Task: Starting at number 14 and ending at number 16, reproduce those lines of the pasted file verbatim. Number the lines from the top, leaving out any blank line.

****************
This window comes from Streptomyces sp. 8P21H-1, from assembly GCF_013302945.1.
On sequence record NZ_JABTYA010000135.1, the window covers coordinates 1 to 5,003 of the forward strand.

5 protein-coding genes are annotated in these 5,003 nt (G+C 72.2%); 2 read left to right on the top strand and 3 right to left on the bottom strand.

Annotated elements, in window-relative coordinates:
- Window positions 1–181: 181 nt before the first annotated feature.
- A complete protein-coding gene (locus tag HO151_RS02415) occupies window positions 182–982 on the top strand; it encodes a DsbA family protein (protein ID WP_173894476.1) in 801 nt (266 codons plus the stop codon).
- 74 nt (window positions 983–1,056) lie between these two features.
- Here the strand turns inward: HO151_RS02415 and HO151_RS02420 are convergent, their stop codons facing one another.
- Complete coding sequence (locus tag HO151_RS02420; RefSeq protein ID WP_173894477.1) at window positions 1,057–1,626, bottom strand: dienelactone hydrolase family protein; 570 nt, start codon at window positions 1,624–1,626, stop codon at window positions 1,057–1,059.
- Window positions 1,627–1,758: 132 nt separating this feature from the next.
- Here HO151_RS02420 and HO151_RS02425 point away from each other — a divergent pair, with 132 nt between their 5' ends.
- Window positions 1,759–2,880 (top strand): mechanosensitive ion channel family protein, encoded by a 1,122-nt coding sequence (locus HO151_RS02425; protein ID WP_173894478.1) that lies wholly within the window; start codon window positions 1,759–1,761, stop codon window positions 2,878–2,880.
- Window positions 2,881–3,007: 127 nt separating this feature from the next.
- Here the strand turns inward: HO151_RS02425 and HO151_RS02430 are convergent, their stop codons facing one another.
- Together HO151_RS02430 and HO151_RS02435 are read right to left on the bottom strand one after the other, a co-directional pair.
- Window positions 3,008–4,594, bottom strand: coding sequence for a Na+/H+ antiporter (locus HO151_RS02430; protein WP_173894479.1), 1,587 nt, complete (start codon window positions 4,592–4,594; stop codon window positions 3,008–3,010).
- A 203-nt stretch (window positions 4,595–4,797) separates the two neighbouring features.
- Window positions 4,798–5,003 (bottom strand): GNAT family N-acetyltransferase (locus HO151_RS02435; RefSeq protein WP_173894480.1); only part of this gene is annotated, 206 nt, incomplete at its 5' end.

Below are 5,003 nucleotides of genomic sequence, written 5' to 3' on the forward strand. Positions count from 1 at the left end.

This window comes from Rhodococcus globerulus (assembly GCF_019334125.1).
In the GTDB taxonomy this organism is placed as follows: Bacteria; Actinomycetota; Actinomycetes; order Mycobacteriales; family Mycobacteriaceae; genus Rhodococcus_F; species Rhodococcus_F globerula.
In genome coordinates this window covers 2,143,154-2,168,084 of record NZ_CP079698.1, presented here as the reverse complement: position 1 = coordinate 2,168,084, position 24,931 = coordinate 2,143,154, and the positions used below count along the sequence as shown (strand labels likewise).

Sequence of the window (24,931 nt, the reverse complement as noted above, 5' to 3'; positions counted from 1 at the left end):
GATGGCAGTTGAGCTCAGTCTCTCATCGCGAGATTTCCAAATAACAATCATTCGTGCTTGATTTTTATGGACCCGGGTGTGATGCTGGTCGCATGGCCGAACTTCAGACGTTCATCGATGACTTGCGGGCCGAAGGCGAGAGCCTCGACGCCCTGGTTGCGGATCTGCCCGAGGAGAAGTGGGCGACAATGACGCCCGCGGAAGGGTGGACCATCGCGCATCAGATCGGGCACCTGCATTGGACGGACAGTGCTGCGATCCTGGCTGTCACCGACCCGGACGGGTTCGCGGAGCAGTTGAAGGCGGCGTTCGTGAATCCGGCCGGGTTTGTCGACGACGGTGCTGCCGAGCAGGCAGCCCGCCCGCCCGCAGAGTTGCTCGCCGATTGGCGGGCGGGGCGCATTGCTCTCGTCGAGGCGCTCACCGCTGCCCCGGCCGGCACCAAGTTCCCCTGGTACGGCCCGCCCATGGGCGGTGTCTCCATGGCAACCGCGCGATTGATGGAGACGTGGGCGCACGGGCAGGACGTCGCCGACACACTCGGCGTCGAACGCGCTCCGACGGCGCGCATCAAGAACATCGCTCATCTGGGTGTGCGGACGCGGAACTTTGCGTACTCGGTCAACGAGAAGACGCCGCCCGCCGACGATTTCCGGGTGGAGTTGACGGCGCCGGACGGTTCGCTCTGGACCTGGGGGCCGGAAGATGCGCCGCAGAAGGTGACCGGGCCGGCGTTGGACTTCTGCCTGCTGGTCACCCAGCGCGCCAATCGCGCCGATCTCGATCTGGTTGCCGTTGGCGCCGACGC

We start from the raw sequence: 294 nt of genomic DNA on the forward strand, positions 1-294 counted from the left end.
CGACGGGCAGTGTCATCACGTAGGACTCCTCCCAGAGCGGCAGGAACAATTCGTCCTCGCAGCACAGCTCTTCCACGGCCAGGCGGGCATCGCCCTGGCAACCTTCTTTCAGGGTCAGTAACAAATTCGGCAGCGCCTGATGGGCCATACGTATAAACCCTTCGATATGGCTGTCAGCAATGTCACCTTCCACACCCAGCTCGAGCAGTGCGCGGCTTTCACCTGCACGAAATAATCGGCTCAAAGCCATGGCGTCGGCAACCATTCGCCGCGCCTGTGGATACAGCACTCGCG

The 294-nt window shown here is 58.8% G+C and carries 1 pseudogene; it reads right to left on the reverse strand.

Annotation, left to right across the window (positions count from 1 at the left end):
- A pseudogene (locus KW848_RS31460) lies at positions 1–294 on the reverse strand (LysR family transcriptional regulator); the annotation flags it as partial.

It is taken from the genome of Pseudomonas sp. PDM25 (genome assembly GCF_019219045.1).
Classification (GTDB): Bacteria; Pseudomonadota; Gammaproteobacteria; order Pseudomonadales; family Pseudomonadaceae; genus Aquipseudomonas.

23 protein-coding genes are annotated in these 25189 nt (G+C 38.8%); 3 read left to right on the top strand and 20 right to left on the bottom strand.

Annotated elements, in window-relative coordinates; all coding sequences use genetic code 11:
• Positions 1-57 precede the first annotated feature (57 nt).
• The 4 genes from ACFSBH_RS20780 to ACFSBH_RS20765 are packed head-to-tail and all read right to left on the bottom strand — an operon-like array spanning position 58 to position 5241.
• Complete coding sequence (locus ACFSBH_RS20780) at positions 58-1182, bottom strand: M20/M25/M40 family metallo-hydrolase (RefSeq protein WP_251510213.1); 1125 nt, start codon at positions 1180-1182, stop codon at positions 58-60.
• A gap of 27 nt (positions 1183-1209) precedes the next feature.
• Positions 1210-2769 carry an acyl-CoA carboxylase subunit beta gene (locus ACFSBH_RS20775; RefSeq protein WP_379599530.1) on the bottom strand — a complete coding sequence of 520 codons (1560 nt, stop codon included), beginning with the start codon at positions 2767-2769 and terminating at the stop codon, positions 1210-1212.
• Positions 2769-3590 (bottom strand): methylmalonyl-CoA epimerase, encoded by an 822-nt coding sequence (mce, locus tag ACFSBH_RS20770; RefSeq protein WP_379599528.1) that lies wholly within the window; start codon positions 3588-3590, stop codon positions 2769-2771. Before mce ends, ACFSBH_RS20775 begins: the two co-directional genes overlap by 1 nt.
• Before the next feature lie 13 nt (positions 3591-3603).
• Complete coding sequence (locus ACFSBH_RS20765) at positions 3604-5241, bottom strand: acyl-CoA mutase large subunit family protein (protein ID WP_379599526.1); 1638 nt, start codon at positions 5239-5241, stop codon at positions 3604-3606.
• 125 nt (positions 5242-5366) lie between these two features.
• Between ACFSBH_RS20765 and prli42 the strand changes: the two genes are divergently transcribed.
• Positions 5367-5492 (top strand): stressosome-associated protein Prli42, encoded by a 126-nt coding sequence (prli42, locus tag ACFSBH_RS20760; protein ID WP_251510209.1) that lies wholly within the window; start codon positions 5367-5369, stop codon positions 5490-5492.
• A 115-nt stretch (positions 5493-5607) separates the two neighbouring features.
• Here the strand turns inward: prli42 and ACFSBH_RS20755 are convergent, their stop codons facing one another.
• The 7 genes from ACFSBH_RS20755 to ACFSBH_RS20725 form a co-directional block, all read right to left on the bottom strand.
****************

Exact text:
- Here the strand turns inward: HO151_RS02425 and HO151_RS02430 are convergent, their stop codons facing one another.
- Together HO151_RS02430 and HO151_RS02435 are read right to left on the bottom strand one after the other, a co-directional pair.
- Window positions 3,008–4,594, bottom strand: coding sequence for a Na+/H+ antiporter (locus HO151_RS02430; protein WP_173894479.1), 1,587 nt, complete (start codon window positions 4,592–4,594; stop codon window positions 3,008–3,010).